I scan old original photos from the 30’s and 40’s and for some of them I get some blueish metallic reflections that are not visible “in person” (and the photo paper is not glossy). I think this phenomenon is called silvering (or mirroring?).
Here is an example with one of my photos (look on the person and in the dark areas of the photo you’ll see the blueish reflection – look at the photo at 100% size otherwise it can be hard to see):
I use a color deconvolution plug-in in Photoshop to remove these reflections with amazing success:
But the reparation process changes color tone of the image (the sepia). In the example above the original is a bit more brown/yellow.
How, with Photoshop, can I restore the original color tone after removing the reflections?
Your filtering has changed brightness and contrast and inserted a new color here and there. That’s already said by others, too.
My suggestion: Fix the blueish areas selectively by placing a masked color overlay.
At first make a duplicate of the original image. Keep the original in the bottom as a spare. Hopefully it’s not needed. Insert a 60% gray layer below the duplicate. Let the duplicate have Blending Mode = Color. Blueish areas and sepia areas can be seen clearly. Use Select > Color Range > 50% Fuzziness to make a fuzzy selection of the blueish areas:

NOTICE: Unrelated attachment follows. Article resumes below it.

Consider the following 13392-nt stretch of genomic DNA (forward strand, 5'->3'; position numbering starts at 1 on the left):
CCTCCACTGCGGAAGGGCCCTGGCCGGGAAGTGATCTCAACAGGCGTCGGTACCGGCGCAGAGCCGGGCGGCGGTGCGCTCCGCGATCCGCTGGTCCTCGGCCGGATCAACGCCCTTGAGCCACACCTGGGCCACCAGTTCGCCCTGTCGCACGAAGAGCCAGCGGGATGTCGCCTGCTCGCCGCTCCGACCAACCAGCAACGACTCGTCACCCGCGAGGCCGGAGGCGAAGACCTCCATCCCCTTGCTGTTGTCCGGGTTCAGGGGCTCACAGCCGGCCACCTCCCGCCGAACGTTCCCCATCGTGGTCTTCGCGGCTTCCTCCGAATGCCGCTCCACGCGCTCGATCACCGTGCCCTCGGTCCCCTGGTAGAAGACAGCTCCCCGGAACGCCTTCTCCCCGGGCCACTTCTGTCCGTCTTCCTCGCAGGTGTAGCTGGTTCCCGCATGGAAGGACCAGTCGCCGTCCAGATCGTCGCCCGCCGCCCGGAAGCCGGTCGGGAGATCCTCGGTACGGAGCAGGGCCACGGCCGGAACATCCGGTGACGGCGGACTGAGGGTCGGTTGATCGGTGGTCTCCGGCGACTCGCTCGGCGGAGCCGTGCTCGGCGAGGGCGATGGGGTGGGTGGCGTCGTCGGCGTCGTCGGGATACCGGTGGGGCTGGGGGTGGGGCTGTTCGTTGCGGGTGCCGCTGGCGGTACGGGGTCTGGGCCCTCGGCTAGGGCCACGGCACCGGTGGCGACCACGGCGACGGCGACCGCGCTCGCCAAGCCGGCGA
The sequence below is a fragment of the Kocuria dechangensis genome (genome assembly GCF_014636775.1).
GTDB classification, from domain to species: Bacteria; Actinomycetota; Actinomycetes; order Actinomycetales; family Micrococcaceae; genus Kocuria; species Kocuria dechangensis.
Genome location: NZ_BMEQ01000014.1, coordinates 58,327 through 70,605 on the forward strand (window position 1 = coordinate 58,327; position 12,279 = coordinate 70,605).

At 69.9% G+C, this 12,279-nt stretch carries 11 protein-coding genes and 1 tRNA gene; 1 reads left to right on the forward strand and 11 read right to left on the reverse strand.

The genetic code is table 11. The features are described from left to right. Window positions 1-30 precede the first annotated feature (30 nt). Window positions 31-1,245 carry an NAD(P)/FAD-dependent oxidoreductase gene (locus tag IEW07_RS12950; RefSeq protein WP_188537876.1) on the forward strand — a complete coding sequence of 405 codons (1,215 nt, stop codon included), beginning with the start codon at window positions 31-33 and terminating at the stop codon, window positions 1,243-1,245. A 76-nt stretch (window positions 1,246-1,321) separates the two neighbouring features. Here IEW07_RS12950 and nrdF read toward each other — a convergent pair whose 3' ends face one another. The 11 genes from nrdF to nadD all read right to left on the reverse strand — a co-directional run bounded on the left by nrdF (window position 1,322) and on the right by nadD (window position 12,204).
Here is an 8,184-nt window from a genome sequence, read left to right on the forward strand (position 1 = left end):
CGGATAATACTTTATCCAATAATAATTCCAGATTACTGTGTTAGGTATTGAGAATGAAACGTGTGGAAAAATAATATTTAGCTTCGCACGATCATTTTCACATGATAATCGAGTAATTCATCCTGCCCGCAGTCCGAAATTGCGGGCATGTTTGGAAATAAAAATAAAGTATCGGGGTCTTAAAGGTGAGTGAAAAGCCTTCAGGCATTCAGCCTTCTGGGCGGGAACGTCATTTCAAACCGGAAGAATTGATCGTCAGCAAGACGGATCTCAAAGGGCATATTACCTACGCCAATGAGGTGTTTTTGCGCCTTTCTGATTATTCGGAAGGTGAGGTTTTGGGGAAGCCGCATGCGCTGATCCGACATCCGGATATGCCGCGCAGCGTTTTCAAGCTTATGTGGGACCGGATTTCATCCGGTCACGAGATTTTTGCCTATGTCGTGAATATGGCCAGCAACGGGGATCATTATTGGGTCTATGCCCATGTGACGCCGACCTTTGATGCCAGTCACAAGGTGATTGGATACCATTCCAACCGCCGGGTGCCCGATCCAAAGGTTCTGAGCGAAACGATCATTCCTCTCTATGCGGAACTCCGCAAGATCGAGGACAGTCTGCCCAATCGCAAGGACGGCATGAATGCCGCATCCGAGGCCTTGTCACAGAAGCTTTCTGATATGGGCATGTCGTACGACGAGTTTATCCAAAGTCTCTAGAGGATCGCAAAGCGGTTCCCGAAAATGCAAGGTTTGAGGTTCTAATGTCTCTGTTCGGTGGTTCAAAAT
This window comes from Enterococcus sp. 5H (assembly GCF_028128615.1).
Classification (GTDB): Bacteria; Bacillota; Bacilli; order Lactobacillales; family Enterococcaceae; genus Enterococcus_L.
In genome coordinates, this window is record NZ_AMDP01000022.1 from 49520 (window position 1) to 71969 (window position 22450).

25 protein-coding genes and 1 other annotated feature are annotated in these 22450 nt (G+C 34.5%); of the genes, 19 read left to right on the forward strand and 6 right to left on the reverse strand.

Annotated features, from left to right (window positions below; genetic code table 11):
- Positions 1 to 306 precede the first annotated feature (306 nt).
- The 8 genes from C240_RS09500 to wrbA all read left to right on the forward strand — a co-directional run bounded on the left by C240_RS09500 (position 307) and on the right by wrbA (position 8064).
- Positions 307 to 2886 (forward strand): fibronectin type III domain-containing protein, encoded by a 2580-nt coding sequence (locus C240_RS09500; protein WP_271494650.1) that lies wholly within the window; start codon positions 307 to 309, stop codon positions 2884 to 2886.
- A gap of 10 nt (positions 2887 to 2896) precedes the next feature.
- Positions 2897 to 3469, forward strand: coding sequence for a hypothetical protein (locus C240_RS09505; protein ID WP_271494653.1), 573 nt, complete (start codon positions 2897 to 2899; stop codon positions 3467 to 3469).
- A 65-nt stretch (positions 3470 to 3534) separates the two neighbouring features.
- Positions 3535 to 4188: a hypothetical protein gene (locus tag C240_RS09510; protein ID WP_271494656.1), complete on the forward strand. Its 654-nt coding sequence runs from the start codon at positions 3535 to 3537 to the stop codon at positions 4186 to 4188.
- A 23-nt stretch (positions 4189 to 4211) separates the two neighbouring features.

Do not lose the made selection! Save the selection if you suspect your carefulness.
Pick the sepia color to the foreground color with the color picker. Write its RGB values to paper in case you want to use it later elsewhere.
Change the blending mode of the duplicate back to normal Insert a new empty layer above the duplicate. Let it have blending mode = Overlay. Insert a layer mask. It will be = the blueish areas if you succeeded to avoid losing the selection. NOTE: The mask is not strict BW, there are greyshades because it was a fuzzy selection.
Remove the selection (it probably vanished when the mask was created and that’s OK). Fill the new top layer with the sepia color:
That’s the new version with fixed blueish areas. Test it by closing the top layer temporarily.
If you want to recolorize the filtered version, desaturate it and place it under the sepia overlay. It’s tried in the next image. NOTE: The layer mask is disabled. It’s not needed:
Overlay blending is only approximately right. I do not recommend to use it as unmasked to desaturated original. use it only where the color is lost.
Actually It’s not lost. It obeys too well exposure strength borders. I guess the sepia treatment is done incompletely – too short whitening bath, there’s still much metallic silver left in thick areas.
If it really is blueish (=not a white imbalance as an opposite of brown) it can even have got a second toning which converts a part of the silver leftover to another colored material. A darkroom specialist can tell the truth. Unfortunately I’m not one.
The original sepia toning changed metallic silver to brownish silver sulphide. Other tonings: Gold as in place of photo paper silver is blueish black, not yellow. At least selenium has been used to replace the silver, too.
All these tonings have artististic impact but also they slow down the degradation of the photos because metallic silver is very fragile in non-pure air.
Source : Link , Question Author : AlexV , Answer Author : user287001